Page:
On September 08, 1845, Smith, James Clinton Neill, and Edwin Morehouseqv were appointed to meet with representatives of the Comanche, Caddo, Cherokee, Delaware, Ionie, Lipan, and Tonkawa tribes to work out a treaty of peace. After a series of councils on the Brazos River from September 12 through 21 the Indians agreed to return stolen property and discontinue their raids on settlements. Later that season Smith and George Whitfield Terrellqv were appointed commissioners to the Waco, Wichita, and Keechi Indians. The treaty of "peace, friendship, and commerce" that resulted from their efforts was signed on Tehuacana Creek near Waco on November 16, 1845, the last Indian treaty formulated by the Republic of Texas. On August 2, 1846, with the outbreak of the Mexican War,qv Smith raised a company of volunteers. In April 1847 he defeated Henry E. McCullochqv in the election for command of the battalion and the rank of major. Smith's Battalion, Texas Mounted Volunteers, spent the war defending the western frontier against Indian raids. The battalion mustered out of federal service on August 17, 1847. After the war Smith continued in ranger service, commanding a company on Richland Creek. He married Mary Louise (Bartlett) O'Neill, the Widow of John C. O'Neill. They had three Children. Smith died in Austin in 1847.

BIBLIOGRAPHY: John S. Ford, Rip Ford's Texas, ed. Stephen B. Oates (Austin: University of Texas Press, 1963). Frances Terry Ingmire, Texas Ranger Service Records, 1830-1846 (St. Louis, 1982). Joseph Milton Nance, Attack and Counterattack: The Texas-Mexican Frontier, 1842 (Austin: University of Texas Press, 1964). Charles D. Spurlin, comp., Texas Veterans in the Mexican War: Muster Rolls of Texas Military Units (Victoria, Texas, 1984). Homer S. Thrall, A Pictorial History of Texas (St. Louis: Thompson, 1879). Walter Prescott Webb, "The Last Treaty of the Republic of Texas," Southwestern Historical Quarterly25 (January 1922). Amelia W. Williams and Eugene C. Barker, eds., The Writings of Sam Houston, 1813-1863 (8 vols., Austin: University of Texas Press, 1938-43; rpt., Austin and New York: Pemberton Press, 1970).

Thomas W. Cutrer

______________________ Thomas Ingles SMITH21,22 was born on 30 May 1800 in Virginia.23 He married R. HOGSETT.24 He died on 30 Mar 1848 in Austin, Travis County, Texas, at age 47.25 He was born in Tennessee and moved to Texas in 1836, after the Battle of San Jacinto, to serve in the Army of the Republic of Texas. In 1842 he enlisted as a private in a volunteer company and was wounded at the Battle of Salado Creek on September 18. When the Somervell expedition was announced the next month, he enlisted as a private in the South Western Army, later was elected a third lieutenant, and stayed with the army until it reached the Rio Grande; he then returned to San Antonio and thus avoided capture in the Battle of Mier and subsequent possible execution in the "black bean incident." The next year, 1843, at Gov. Sam Houston's direction, he led the party that removed the state's archives and attempted to move them from Austin to Houston in the unsuccessful Archive War. Later that year he moved to a farm on Chambers Creek in what is now Ellis County, Texas. He led a party that scouted for hostile Indians in the Wichita Mountains in 1844, and likely was the Thomas Smith who served as a lieutenant in the Robertson County ranger force for most of 1845. In the fall of 1845 he was a commissioner who negotiated peace treaties with ten Indian tribes, the last Indian treaty of the Republic of Texas. In the summer of 1846 he raised a volunteer company, Smith's Battalion of the Texas Mounted Volunteers, which he later commanded as a major, that defended the western frontier against Indian raids. His battalion mustered out of federal service on 17 Aug 1847, and he returned home, probably to Navarro County, where he commanded a ranger company on Richland Creek. His biography in The New Handbook of Texas states that he and "Mary Louise (Bartlett) O'Neill, the widow of John C. O'Neill," had three children, but no information on the children has been found. His biography in Annie Carpenter Love's History of Navarro County states that he had a son, Thomas I. SMITH, who died in childhood and was buried near what is now First Avenue in Corsicana.26,27,28 Click here to go to a page with links to on-line information about Thomas I. Smith.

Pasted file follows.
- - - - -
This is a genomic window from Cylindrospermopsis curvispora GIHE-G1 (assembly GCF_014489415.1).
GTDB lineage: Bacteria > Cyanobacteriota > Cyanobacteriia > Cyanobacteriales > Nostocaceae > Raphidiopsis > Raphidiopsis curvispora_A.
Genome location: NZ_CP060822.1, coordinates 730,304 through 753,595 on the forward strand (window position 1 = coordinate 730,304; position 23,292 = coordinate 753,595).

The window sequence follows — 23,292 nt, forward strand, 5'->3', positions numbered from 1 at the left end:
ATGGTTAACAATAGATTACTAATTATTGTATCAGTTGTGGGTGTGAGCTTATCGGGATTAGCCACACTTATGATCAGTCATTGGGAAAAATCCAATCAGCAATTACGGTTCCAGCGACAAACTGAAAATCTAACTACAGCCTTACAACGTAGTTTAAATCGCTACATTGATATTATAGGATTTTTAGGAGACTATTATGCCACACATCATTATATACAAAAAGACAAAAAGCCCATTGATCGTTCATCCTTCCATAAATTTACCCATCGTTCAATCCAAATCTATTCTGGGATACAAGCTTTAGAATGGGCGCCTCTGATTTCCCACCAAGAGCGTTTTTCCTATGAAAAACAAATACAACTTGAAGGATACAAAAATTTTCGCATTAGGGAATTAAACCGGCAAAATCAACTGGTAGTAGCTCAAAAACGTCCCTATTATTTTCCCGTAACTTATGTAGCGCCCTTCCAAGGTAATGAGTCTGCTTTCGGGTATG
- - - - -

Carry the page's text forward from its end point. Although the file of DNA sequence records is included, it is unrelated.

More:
Children of Juda Louisa BARTLETT and Thomas Ingles SMITH were:

3. i. Tom SMITH29,30 was born in 1848 in Texas.31

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Major Thomas Smith's Timeline

May 30, 1800
Montgomery, Virginia, United States
Age 28
Age 28
TN, United States
March 30, 1848
Age 47
Austin, Travis, Texas, United States